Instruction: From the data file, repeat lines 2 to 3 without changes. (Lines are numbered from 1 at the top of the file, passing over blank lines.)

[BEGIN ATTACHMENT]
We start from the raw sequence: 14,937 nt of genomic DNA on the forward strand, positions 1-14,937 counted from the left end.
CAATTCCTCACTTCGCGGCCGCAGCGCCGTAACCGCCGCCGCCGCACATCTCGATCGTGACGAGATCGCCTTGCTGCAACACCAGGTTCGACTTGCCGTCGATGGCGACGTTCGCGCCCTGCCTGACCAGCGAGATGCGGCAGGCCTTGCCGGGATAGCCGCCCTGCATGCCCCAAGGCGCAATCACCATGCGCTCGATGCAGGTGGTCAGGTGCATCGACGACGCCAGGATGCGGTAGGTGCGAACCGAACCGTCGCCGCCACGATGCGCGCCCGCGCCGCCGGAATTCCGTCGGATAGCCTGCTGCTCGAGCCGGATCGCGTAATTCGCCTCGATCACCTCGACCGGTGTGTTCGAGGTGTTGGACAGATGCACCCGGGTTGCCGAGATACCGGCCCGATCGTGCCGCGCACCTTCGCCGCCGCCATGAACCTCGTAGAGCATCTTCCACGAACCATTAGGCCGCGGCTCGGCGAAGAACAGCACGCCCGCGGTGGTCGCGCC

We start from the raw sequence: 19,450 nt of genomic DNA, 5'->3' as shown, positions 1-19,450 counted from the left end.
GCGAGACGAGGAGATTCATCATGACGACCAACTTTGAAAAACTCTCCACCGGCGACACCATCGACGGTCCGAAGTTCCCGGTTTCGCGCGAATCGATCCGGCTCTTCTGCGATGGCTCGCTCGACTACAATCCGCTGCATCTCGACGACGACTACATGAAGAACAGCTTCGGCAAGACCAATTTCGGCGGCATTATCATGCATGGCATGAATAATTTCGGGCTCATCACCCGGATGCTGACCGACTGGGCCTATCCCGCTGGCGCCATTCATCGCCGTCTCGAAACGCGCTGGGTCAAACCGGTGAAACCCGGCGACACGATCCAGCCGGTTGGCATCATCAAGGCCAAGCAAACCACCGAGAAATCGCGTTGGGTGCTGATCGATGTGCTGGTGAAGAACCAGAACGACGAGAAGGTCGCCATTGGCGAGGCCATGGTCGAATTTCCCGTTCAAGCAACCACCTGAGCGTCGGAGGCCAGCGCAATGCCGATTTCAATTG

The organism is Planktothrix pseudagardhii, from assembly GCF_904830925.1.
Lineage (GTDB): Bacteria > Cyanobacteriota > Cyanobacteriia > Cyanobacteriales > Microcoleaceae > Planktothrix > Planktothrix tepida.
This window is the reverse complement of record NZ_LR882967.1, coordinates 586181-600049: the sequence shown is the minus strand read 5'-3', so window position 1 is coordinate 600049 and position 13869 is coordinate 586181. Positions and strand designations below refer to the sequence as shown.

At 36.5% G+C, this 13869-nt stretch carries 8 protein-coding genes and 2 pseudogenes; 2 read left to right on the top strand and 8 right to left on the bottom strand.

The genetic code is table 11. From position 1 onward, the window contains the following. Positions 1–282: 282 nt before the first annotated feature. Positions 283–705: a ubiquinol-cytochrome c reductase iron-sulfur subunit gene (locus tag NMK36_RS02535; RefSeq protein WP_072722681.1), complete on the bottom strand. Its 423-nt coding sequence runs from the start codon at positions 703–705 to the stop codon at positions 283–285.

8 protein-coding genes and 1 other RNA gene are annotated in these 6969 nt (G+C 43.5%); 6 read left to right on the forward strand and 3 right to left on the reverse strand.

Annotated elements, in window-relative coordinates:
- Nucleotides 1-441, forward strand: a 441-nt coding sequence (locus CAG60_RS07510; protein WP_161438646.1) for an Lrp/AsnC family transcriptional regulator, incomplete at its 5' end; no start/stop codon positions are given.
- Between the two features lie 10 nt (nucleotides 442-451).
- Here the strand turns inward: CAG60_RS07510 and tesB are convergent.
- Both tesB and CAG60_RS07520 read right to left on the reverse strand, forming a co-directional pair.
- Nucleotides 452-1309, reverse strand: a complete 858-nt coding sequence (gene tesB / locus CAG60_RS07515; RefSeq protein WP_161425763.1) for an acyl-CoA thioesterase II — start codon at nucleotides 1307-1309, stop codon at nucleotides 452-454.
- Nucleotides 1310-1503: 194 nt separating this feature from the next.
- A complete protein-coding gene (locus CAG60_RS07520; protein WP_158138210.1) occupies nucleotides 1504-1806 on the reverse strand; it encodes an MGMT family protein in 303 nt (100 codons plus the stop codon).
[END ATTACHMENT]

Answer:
CAATTCCTCACTTCGCGGCCGCAGCGCCGTAACCGCCGCCGCCGCACATCTCGATCGTGACGAGATCGCCTTGCTGCAACACCAGGTTCGACTTGCCGTCGATGGCGACGTTCGCGCCCTGCCTGACCAGCGAGATGCGGCAGGCCTTGCCGGGATAGCCGCCCTGCATGCCCCAAGGCGCAATCACCATGCGCTCGATGCAGGTGGTCAGGTGCATCGACGACGCCAGGATGCGGTAGGTGCGAACCGAACCGTCGCCGCCACGATGCGCGCCCGCGCCGCCGGAATTCCGTCGGATAGCCTGCTGCTCGAGCCGGATCGCGTAATTCGCCTCGATCACCTCGACCGGTGTGTTCGAGGTGTTGGACAGATGCACCCGGGTTGCCGAGATACCGGCCCGATCGTGCCGCGCACCTTCGCCGCCGCCATGAACCTCGTAGAGCATCTTCCACGAACCATTAGGCCGCGGCTCGGCGAAGAACAGCACGCCCGCGGTGGTCGCGCC

We start from the raw sequence: 19,450 nt of genomic DNA, 5'->3' as shown, positions 1-19,450 counted from the left end.